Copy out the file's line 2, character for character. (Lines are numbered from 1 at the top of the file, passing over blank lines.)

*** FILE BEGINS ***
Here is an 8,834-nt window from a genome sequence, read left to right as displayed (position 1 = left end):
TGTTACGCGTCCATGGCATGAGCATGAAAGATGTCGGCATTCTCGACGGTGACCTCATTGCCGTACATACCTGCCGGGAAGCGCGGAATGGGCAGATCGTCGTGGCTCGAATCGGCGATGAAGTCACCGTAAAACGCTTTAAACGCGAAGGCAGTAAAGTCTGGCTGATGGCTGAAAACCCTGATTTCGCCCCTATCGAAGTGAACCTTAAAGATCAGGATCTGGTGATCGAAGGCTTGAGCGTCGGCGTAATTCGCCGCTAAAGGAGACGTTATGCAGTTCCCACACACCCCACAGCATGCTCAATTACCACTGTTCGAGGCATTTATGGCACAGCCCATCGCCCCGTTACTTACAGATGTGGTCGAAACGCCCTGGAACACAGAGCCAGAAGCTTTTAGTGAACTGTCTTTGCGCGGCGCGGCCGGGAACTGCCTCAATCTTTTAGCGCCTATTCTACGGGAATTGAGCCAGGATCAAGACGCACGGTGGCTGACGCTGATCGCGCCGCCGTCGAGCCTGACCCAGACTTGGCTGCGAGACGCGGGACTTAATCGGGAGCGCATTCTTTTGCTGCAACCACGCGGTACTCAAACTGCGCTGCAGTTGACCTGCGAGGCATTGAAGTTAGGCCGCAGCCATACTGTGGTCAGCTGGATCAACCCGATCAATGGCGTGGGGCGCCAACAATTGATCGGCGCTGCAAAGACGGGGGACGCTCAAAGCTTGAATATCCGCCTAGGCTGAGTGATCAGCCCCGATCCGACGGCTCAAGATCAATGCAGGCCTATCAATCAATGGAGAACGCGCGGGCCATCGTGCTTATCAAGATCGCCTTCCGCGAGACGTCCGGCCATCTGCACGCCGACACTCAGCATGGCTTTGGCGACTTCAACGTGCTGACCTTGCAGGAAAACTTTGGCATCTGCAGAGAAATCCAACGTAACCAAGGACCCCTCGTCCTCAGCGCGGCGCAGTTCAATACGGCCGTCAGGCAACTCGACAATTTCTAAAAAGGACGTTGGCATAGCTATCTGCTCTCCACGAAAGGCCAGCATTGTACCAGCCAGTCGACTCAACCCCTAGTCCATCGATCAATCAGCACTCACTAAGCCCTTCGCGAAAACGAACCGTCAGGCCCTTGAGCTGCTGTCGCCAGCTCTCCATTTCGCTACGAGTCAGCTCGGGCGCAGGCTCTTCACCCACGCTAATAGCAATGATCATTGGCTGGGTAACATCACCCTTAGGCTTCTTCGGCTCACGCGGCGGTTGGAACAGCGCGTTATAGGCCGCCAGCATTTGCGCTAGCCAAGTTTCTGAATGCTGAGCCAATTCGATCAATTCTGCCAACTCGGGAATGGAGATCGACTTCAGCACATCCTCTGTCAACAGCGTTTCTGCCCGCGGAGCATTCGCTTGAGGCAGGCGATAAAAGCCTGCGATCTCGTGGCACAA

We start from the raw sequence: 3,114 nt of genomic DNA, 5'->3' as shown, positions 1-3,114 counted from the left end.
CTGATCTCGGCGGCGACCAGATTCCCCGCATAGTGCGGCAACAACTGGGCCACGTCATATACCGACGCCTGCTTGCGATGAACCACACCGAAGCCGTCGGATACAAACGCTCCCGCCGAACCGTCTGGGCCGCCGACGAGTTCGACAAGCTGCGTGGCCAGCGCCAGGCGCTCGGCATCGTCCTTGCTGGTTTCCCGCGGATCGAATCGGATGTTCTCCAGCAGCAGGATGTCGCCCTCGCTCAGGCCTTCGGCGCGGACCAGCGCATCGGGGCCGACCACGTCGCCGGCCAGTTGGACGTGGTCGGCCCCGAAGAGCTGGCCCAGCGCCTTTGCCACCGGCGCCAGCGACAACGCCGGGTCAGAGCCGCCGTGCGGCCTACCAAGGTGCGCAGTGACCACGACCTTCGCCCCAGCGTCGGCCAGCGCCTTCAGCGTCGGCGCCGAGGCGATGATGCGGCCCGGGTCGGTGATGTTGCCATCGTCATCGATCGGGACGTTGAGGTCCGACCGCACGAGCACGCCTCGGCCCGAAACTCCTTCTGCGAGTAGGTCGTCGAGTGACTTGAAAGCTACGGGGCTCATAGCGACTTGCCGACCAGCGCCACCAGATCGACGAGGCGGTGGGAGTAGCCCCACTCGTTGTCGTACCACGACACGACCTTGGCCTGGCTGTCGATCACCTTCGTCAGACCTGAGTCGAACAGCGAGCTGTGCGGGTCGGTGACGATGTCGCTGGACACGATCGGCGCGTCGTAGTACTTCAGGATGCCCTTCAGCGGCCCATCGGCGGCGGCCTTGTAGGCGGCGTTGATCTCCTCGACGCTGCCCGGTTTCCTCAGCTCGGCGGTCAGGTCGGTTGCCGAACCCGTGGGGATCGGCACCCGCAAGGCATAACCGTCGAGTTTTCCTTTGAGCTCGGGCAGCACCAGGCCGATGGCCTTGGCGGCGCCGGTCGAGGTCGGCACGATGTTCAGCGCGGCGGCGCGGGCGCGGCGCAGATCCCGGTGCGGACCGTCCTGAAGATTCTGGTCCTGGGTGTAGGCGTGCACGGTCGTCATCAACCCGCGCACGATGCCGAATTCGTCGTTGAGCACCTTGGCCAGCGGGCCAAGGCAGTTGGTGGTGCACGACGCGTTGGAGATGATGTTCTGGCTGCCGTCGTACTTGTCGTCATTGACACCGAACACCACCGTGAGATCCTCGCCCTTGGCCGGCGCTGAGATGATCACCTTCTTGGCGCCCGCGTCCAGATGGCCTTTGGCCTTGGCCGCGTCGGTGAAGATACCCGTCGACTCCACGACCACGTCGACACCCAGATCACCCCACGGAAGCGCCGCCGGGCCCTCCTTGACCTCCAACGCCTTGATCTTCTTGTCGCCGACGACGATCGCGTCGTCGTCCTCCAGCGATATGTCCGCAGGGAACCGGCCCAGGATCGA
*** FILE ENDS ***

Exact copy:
TGTTACGCGTCCATGGCATGAGCATGAAAGATGTCGGCATTCTCGACGGTGACCTCATTGCCGTACATACCTGCCGGGAAGCGCGGAATGGGCAGATCGTCGTGGCTCGAATCGGCGATGAAGTCACCGTAAAACGCTTTAAACGCGAAGGCAGTAAAGTCTGGCTGATGGCTGAAAACCCTGATTTCGCCCCTATCGAAGTGAACCTTAAAGATCAGGATCTGGTGATCGAAGGCTTGAGCGTCGGCGTAATTCGCCGCTAAAGGAGACGTTATGCAGTTCCCACACACCCCACAGCATGCTCAATTACCACTGTTCGAGGCATTTATGGCACAGCCCATCGCCCCGTTACTTACAGATGTGGTCGAAACGCCCTGGAACACAGAGCCAGAAGCTTTTAGTGAACTGTCTTTGCGCGGCGCGGCCGGGAACTGCCTCAATCTTTTAGCGCCTATTCTACGGGAATTGAGCCAGGATCAAGACGCACGGTGGCTGACGCTGATCGCGCCGCCGTCGAGCCTGACCCAGACTTGGCTGCGAGACGCGGGACTTAATCGGGAGCGCATTCTTTTGCTGCAACCACGCGGTACTCAAACTGCGCTGCAGTTGACCTGCGAGGCATTGAAGTTAGGCCGCAGCCATACTGTGGTCAGCTGGATCAACCCGATCAATGGCGTGGGGCGCCAACAATTGATCGGCGCTGCAAAGACGGGGGACGCTCAAAGCTTGAATATCCGCCTAGGCTGAGTGATCAGCCCCGATCCGACGGCTCAAGATCAATGCAGGCCTATCAATCAATGGAGAACGCGCGGGCCATCGTGCTTATCAAGATCGCCTTCCGCGAGACGTCCGGCCATCTGCACGCCGACACTCAGCATGGCTTTGGCGACTTCAACGTGCTGACCTTGCAGGAAAACTTTGGCATCTGCAGAGAAATCCAACGTAACCAAGGACCCCTCGTCCTCAGCGCGGCGCAGTTCAATACGGCCGTCAGGCAACTCGACAATTTCTAAAAAGGACGTTGGCATAGCTATCTGCTCTCCACGAAAGGCCAGCATTGTACCAGCCAGTCGACTCAACCCCTAGTCCATCGATCAATCAGCACTCACTAAGCCCTTCGCGAAAACGAACCGTCAGGCCCTTGAGCTGCTGTCGCCAGCTCTCCATTTCGCTACGAGTCAGCTCGGGCGCAGGCTCTTCACCCACGCTAATAGCAATGATCATTGGCTGGGTAACATCACCCTTAGGCTTCTTCGGCTCACGCGGCGGTTGGAACAGCGCGTTATAGGCCGCCAGCATTTGCGCTAGCCAAGTTTCTGAATGCTGAGCCAATTCGATCAATTCTGCCAACTCGGGAATGGAGATCGACTTCAGCACATCCTCTGTCAACAGCGTTTCTGCCCGCGGAGCATTCGCTTGAGGCAGGCGATAAAAGCCTGCGATCTCGTGGCACAA